Before digging into the Maps API documentation, it is important to note that we will be working with Version 3 and not Version 2. While it is still possible to build new map sites utilizing V2, that version is now listed as deprecated by Google. This is basically an advance warning to switch to the new version. V2 includes many classes whose names begin with the letter "G" (such as GMap and GMarker), so if you come across any code with such class names, you can be sure that it is V2 code.

The V3 documentation homepage [developers.google.com/maps/documentation/javascript/] explains that the Maps JavaScript API is free to any developers who want to create maps that are free to consumers. Those who wish to create maps for use on an intranet or for profit are directed to the Google Maps API for Business site [developers.google.com/maps/documentation/business/guide].

The links in the upper-left corner of the free API page include a developer's guide, reference pages for the object classes that make up the API, code samples, and more resources, which include articles of interest to developers, known bugs in the API, a log of changes that have been made to the API and a utility library. If you click on the Developer's Guide link, additional options appear in the navigation pane (why they're not available on the documentation homepage, I don't know). These include links to the API blog, a forum for the developer community to help one another and an FAQ. I highly recommend doing a search of the forum any time you have questions about some part of the API.

Now that we've seen where Google Maps developers go for information about the API, let's begin developing our own maps.

Building Your First Google Map Customization

The best way to build your first Google Map page is probably to use their "Hello, World" page as a starting point.

  1. Head over to the "Hello, World" section of the API Tutorial page. As the tutorial says, the first step in building a map page is to browse to the Google APIs Console to obtain an API key.
  2. Open the link to the Console page in a new window or tab. We'll want to work with both the tutorial and console pages. If you don't yet have a Google account, sign up for one now. Then, log in to your account. You're likely to be asked how you can be contacted should you ever forget your password and to accept the terms of service. After going through all that, you should be looking at the Google APIs Dashboard. The first thing we'll do is specify that we're using the API key with the Maps API v3.
  3. Click on the Services link.
  4. Scroll down through the list of available services and set Google Maps API v3 to ON. Now we can move on to obtaining an API key.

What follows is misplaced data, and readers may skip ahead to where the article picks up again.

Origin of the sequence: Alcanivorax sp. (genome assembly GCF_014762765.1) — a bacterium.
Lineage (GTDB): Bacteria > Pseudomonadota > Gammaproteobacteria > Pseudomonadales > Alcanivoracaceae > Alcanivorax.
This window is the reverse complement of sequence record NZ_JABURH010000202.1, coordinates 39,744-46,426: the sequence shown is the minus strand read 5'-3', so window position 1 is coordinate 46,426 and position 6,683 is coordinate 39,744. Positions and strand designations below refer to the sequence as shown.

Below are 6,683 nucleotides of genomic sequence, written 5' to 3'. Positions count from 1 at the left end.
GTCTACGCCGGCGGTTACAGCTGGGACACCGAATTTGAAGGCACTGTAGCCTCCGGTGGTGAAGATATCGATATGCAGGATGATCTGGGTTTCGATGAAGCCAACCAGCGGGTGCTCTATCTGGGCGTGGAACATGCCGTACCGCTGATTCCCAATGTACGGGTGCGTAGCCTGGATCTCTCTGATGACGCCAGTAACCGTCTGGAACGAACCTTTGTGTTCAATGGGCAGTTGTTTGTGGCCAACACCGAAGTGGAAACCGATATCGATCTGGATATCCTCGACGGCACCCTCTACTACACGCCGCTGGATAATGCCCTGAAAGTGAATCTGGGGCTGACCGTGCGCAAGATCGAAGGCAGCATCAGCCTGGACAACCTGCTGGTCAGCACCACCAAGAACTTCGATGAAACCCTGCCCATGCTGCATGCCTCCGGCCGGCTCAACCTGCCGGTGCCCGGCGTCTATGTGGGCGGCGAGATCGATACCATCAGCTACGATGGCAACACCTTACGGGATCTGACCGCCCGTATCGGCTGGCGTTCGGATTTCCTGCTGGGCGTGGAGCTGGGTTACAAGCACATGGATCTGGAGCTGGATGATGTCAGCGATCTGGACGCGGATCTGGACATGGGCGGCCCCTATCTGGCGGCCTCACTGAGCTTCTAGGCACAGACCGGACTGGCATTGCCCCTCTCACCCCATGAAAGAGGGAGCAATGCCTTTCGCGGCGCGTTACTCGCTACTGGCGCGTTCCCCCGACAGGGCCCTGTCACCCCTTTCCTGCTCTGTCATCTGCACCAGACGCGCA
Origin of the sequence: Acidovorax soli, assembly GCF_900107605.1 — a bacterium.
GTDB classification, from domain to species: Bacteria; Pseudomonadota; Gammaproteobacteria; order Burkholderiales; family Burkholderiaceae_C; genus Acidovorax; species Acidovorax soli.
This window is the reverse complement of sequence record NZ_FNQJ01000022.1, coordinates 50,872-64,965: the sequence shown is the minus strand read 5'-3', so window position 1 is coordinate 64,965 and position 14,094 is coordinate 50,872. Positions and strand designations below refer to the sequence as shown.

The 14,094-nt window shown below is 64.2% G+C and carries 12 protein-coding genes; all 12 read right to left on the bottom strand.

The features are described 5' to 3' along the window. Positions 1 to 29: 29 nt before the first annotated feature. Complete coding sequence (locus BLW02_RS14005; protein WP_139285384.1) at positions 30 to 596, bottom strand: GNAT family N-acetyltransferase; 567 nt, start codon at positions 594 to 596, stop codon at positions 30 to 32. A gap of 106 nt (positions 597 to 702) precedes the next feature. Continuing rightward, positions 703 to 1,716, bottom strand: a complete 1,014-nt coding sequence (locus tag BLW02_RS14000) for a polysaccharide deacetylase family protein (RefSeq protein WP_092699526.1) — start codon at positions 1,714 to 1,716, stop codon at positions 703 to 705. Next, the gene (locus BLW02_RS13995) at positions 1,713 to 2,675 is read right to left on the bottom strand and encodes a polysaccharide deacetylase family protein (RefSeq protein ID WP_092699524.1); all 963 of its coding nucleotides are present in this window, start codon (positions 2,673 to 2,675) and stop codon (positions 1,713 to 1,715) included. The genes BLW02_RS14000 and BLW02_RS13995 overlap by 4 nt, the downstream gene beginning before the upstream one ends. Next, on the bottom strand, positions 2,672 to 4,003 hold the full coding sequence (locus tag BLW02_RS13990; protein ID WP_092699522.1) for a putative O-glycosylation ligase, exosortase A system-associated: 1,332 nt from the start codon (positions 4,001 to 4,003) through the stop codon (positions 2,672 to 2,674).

5. Click on the API Access link.
  6. Under the Simple API Access heading, click the Create new Browser key button. You will be presented with a Configure Browser Key dialog box.
  7. In the text box beneath the Accept requests from these HTTP referers... heading, enter the following:

    *.personal.psu.edu/[your PSU access account ID]/*

    For example, I entered *.personal.psu.edu/jed124/*


    An API key was required in previous versions of the Google Maps API. You don't really need an API key when working with version 3 for personal use, but it's good to know how to obtain and use one in case you build a production application. If the API key gets in your way while testing (for example, when double-clicking your .html file on your local file system), you can remove the key. Just remove the text: key=AIzaSyD1PO2RgLOjIXNSd3_OSQ_UTFJV4sQocBE (your actual key will differ).

  8. Click Create to complete the creation of the key. We'll come back to the console page in a moment, so be sure to leave it open.
  9. Open Notepad or another plain text editor.
  10. Return to the tutorial page and copy and paste the "Hello, World" code into your text editor.
  11. Now go back to the console page and copy your API key.
  12. In your text editor, locate the first script element and replace the YOUR_API_KEY text with the key you just copied from the console page.
  13. Save the file as lesson2.html.
  14. Upload your lesson2.html file to your personal web space and confirm that you see a map of Sydney, Australia. (If you upload the file to your root web space, it will be available at the address http://www.personal.psu.edu/[your PSU access account ID]/lesson2.html.)

Now, unless you live in Sydney, this map probably won't be particularly useful to you. In the next section, we'll spend a good deal of time dissecting the various pieces of the code you just copied so that you are able to understand what each piece contributes to the page.

Dissecting the Google Maps Hello World Page

Let's examine this start-up page and discuss its various pieces. Now that you are familiar with HTML, you should recognize the <html>, <head> and <body> tags. You should also recognize that the <!DOCTYPE> directive declares that the document is written as HTML5.